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On 27 March, The Observer published a story on the news that the Arts and Humanities Research Council (AHRC) has included the Big Society (BS) in its research agenda:. Last Sunday I and 187 other academics signed a letter in protest . (Note: the list of signatories is cut short in the published version.) Here I give some background for my own motivations in putting the letter together.
Since David Cameron first mentioned it the term ‘Big Society’ has gone from a slippery, ideologically loaded election slogan to a slippery, ideologically loaded part of the landscape. It has become a thing. People refer to it in meetings, workshops, and discussion forums as if it’s a kind of given – something we must engage with, because it’s there. And it’s there – with its attendant websites, tsars, and the whiff of the promise of funding – pretty much entirely because the government has put it there.
There is a lot that might be said about the coherence of the notion, its ideological ballast and its ultimate purposes. But that, in our letter, wasn’t the point. Our argument was that governments should not use the academic research councils – there are seven, of which the AHRC is the smallest – as instruments through which to pursue their own political agendas. It wouldn’t matter if the thesis in question were the ‘Third Way’, or ‘we’ve never had it so good’, or ‘alarm clock Britain’. Academic research is not there to endorse, pursue, bolster or otherwise lend credibility to party political slogans. Rather, its job is critical enquiry.
Unsurprisingly, this is territory academics are loath to give up. When the AHRC announced its Delivery Plan for 2011-15 , there was predictable anger among the researchers on whom the ARHC depends to achieve its goals. The plan makes it clear that the AHRC is committed to contributing to the BS project. It suggests that AHRC-funded research might ‘clarify and contextualise’ the concepts used in its promotion, and to do this in collaboration with government departments themselves committed to the promotion of the whole BS agenda.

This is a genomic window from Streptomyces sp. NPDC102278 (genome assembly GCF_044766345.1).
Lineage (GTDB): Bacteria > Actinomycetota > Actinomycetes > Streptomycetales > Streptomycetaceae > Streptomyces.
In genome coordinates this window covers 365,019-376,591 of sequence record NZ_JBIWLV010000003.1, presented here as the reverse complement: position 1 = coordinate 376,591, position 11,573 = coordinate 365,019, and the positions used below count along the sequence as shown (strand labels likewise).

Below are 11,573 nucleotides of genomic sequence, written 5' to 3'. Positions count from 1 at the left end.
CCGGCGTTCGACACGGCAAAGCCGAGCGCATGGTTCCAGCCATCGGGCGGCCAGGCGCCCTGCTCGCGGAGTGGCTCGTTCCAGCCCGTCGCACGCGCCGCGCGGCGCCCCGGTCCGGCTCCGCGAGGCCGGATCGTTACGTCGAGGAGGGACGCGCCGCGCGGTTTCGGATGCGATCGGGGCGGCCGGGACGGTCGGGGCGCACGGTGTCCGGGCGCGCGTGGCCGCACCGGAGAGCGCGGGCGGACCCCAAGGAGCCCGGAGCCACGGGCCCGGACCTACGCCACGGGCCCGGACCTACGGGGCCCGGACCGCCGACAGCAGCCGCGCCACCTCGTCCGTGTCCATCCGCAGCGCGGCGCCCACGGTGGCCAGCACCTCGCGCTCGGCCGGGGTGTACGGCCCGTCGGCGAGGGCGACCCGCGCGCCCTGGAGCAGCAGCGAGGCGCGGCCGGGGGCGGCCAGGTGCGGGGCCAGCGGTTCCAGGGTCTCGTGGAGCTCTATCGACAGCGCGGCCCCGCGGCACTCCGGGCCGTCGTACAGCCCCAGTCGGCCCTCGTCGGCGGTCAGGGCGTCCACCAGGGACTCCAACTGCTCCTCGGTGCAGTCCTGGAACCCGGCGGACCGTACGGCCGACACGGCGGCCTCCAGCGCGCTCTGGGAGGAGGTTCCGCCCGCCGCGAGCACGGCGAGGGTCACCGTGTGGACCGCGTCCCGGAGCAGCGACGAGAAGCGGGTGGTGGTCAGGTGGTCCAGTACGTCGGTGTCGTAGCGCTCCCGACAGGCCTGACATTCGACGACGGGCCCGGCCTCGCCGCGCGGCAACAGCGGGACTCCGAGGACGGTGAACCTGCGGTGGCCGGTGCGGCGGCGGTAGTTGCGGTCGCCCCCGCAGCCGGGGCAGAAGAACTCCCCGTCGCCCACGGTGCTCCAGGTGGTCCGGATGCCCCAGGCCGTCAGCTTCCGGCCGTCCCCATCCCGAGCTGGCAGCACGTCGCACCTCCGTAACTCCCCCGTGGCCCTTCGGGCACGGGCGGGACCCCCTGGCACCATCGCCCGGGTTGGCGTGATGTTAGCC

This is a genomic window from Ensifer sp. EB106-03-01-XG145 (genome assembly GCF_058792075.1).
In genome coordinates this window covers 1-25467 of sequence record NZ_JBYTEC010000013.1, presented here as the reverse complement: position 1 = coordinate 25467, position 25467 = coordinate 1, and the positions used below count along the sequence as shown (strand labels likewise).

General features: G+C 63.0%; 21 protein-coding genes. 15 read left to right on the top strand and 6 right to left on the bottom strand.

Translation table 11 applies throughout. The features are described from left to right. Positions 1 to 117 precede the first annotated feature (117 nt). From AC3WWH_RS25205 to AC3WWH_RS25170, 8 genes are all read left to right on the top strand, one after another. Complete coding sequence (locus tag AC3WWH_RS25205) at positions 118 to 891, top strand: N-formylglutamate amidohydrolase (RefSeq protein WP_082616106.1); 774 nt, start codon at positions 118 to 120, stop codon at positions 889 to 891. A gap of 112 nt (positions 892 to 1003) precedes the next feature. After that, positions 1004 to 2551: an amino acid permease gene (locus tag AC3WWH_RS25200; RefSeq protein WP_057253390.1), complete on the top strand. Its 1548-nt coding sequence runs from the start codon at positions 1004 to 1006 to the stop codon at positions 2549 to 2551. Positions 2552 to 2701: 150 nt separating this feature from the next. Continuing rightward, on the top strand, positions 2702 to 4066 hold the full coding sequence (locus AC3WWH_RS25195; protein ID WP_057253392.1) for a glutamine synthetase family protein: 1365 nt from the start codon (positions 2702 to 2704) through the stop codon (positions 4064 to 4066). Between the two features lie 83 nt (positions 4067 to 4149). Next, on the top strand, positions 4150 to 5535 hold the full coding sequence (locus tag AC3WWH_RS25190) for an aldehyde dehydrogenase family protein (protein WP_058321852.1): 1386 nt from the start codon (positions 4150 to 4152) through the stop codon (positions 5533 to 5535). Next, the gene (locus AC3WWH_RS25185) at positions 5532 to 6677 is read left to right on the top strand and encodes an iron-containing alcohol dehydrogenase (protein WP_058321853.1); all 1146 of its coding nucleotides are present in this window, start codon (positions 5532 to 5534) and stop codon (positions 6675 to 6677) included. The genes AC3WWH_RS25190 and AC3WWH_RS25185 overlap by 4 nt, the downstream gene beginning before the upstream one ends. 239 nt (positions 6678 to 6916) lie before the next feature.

Things have been moving this way for a while. Since New Labour, there has been concern for the safety of the Haldane principle – see the commentary by Andrew Chitty at The principle, simply, is that decisions on where academic research funding goes should be taken by academics, and not the state. The current Government has now restated this, to mean that while government cannot interfere in specific funding decisions, it can direct the councils to concentrate a proportion of their funding in line with ‘key national strategic priorities’. It is also appropriate, says a December 2010 document from the Department for Business Innovation and Skills ‘for Ministers to ask Research Councils to consider how best they can contribute to these priorities’. Hence the graceless spectacle of research councils such as the AHRC at pains to show how their own particular programmes might contribute to the BS agenda.